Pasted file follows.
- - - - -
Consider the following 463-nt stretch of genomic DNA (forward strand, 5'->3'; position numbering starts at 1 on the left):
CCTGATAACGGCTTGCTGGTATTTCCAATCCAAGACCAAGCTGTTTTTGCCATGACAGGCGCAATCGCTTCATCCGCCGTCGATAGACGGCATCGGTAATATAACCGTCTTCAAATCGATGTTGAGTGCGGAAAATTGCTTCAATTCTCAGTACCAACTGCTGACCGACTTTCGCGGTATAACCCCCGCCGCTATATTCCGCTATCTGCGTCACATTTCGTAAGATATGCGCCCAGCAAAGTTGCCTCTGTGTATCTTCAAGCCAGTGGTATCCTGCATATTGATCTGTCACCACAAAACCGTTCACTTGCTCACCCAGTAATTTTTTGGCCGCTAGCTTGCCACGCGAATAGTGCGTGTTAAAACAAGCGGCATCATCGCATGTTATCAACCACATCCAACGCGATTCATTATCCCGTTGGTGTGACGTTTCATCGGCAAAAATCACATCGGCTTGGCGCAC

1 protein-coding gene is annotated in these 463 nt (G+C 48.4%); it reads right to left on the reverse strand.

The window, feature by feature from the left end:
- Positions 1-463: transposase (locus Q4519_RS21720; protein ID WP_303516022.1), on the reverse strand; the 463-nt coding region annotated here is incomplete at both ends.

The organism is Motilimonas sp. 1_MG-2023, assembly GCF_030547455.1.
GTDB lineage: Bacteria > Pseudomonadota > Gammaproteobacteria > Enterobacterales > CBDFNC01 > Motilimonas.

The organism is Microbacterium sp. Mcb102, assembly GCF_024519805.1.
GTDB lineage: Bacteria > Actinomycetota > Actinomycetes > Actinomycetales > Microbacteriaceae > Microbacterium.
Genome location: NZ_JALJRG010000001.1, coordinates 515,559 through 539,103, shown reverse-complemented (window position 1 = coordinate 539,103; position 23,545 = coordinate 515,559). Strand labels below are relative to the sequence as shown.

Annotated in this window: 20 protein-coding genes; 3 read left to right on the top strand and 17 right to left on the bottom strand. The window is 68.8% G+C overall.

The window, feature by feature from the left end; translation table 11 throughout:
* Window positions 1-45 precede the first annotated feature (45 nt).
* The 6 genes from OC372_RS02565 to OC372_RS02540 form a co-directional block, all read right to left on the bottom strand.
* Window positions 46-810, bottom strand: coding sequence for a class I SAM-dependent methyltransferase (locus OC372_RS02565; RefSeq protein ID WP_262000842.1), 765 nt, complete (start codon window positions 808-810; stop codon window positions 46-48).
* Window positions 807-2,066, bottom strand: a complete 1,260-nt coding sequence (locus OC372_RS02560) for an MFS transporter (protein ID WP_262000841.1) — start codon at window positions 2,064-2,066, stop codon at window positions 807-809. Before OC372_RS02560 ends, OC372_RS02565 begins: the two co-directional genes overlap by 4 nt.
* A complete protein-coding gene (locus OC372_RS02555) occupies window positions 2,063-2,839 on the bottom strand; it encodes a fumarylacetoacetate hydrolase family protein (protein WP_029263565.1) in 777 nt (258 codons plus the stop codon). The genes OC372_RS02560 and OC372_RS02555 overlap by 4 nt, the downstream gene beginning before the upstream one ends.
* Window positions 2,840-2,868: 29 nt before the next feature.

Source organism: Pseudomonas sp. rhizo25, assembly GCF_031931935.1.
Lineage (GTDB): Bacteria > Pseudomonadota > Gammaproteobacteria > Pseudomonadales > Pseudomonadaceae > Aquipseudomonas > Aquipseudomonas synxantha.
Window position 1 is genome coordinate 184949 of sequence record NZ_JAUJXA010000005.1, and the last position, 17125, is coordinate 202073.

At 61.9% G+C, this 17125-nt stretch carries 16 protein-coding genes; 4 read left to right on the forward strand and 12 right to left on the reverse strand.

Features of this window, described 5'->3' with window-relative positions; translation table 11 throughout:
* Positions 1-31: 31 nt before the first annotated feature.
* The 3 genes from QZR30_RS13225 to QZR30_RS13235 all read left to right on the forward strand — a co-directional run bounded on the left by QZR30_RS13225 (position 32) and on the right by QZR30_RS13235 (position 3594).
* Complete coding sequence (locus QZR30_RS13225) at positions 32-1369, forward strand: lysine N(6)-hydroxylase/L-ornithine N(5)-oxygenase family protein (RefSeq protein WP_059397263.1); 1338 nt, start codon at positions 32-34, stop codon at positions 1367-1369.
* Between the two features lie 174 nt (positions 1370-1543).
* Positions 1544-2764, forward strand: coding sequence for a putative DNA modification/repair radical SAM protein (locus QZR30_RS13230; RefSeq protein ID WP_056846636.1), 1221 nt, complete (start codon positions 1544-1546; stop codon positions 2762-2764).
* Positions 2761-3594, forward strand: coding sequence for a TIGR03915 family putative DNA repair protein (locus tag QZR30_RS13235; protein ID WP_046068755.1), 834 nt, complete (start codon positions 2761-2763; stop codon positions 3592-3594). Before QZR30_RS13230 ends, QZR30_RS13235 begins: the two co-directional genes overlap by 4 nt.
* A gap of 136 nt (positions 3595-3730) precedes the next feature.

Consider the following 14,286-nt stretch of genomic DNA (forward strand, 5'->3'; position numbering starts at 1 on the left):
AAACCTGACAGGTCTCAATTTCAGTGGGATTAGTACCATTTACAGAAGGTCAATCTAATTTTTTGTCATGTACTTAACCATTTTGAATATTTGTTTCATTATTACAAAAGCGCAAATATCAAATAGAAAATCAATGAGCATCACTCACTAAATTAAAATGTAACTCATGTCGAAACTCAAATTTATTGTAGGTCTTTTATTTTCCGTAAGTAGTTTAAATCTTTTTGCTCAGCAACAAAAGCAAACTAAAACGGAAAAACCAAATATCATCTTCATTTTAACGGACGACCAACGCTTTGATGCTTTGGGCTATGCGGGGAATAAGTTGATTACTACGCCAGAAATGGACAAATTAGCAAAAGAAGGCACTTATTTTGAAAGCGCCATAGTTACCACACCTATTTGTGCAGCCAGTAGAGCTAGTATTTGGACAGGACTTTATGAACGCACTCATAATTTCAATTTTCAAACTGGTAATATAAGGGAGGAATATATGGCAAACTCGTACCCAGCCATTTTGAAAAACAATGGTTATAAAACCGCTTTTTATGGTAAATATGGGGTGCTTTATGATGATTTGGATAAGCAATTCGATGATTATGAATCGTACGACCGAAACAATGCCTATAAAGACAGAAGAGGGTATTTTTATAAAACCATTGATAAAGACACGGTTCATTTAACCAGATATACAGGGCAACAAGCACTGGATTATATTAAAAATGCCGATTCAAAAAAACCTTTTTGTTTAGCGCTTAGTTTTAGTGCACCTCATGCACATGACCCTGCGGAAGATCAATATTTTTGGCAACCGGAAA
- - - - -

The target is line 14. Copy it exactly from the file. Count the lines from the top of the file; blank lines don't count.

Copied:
* The 6 genes from OC372_RS02565 to OC372_RS02540 form a co-directional block, all read right to left on the bottom strand.